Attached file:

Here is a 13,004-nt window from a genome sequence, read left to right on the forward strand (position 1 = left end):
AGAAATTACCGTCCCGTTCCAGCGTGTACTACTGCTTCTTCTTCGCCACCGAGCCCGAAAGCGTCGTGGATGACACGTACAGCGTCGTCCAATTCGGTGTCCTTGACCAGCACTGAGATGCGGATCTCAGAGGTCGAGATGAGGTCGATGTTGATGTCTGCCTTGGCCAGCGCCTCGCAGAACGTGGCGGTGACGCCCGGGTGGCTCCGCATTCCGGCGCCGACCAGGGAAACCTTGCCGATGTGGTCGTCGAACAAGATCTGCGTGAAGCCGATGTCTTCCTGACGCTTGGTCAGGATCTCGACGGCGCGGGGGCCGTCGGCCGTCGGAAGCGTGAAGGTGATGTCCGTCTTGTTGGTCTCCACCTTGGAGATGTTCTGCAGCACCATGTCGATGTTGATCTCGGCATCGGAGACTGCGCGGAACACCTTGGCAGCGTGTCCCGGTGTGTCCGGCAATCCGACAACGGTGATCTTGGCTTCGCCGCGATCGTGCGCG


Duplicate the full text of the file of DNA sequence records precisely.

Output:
Here is a 13,004-nt window from a genome sequence, read left to right on the forward strand (position 1 = left end):
AGAAATTACCGTCCCGTTCCAGCGTGTACTACTGCTTCTTCTTCGCCACCGAGCCCGAAAGCGTCGTGGATGACACGTACAGCGTCGTCCAATTCGGTGTCCTTGACCAGCACTGAGATGCGGATCTCAGAGGTCGAGATGAGGTCGATGTTGATGTCTGCCTTGGCCAGCGCCTCGCAGAACGTGGCGGTGACGCCCGGGTGGCTCCGCATTCCGGCGCCGACCAGGGAAACCTTGCCGATGTGGTCGTCGAACAAGATCTGCGTGAAGCCGATGTCTTCCTGACGCTTGGTCAGGATCTCGACGGCGCGGGGGCCGTCGGCCGTCGGAAGCGTGAAGGTGATGTCCGTCTTGTTGGTCTCCACCTTGGAGATGTTCTGCAGCACCATGTCGATGTTGATCTCGGCATCGGAGACTGCGCGGAACACCTTGGCAGCGTGTCCCGGTGTGTCCGGCAATCCGACAACGGTGATCTTGGCTTCGCCGCGATCGTGCGCG